Having a child can add a layer of complexity to your life whether it was planned or not. After you have processed the shock, joy or other emotions associated with becoming a parent, you are strongly encouraged to take a look at your estate plan. If you don’t have one, creating a will or trust should be on your to-do list before the baby is born.
Add or create basic documents
A will can be a powerful estate planning tool because it allows you to dictate where assets go after you pass, and it also allows you to name a caregiver for your child. One of the drawbacks to a will is that it only takes effect after you die, which means that nothing happens in the event that you become incapacitated. Adding a trust to your estate plan eliminates this worry because it takes effect right away. If you do become incapacitated, someone will be available to manage your affairs and take care of your children.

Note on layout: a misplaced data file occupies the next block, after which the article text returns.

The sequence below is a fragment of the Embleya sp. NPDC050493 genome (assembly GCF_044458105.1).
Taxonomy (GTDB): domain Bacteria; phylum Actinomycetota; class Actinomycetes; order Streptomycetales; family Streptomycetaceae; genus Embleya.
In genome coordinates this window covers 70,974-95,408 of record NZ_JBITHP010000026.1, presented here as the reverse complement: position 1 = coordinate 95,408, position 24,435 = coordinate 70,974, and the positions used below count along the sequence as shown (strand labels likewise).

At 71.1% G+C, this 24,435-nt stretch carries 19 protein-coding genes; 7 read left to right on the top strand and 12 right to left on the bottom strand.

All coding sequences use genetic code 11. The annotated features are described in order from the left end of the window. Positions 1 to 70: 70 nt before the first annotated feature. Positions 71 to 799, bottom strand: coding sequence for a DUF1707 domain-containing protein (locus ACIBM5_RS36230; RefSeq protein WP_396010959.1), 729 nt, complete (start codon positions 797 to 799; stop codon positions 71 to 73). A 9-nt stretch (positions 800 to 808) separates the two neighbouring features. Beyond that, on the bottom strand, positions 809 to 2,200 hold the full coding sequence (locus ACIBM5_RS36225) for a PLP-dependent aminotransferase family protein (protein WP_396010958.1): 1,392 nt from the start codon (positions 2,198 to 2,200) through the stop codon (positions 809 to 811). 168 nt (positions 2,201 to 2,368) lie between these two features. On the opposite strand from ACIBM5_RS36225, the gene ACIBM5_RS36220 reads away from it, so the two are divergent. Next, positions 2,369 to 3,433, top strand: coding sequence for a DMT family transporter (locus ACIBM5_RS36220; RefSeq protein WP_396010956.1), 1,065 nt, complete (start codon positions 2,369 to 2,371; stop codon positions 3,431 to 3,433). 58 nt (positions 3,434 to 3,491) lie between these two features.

Review beneficiary destinations
A minor child cannot own property in his or her name. Therefore, you can’t name your newborn as a beneficiary to a home, bank account or other assets. However, you can name someone you trust to use that asset for the benefit of your child in the event that anything were to happen to you. For instance, instead of an estranged former spouse, you’ll probably want your current partner, close friend or trusted family member to be a beneficiary.
Even if you don’t have children, you will want to create an estate plan and review it on a regular basis. Doing so may help to ensure that assets go where you want them to or that other key wishes are respected after you pass away.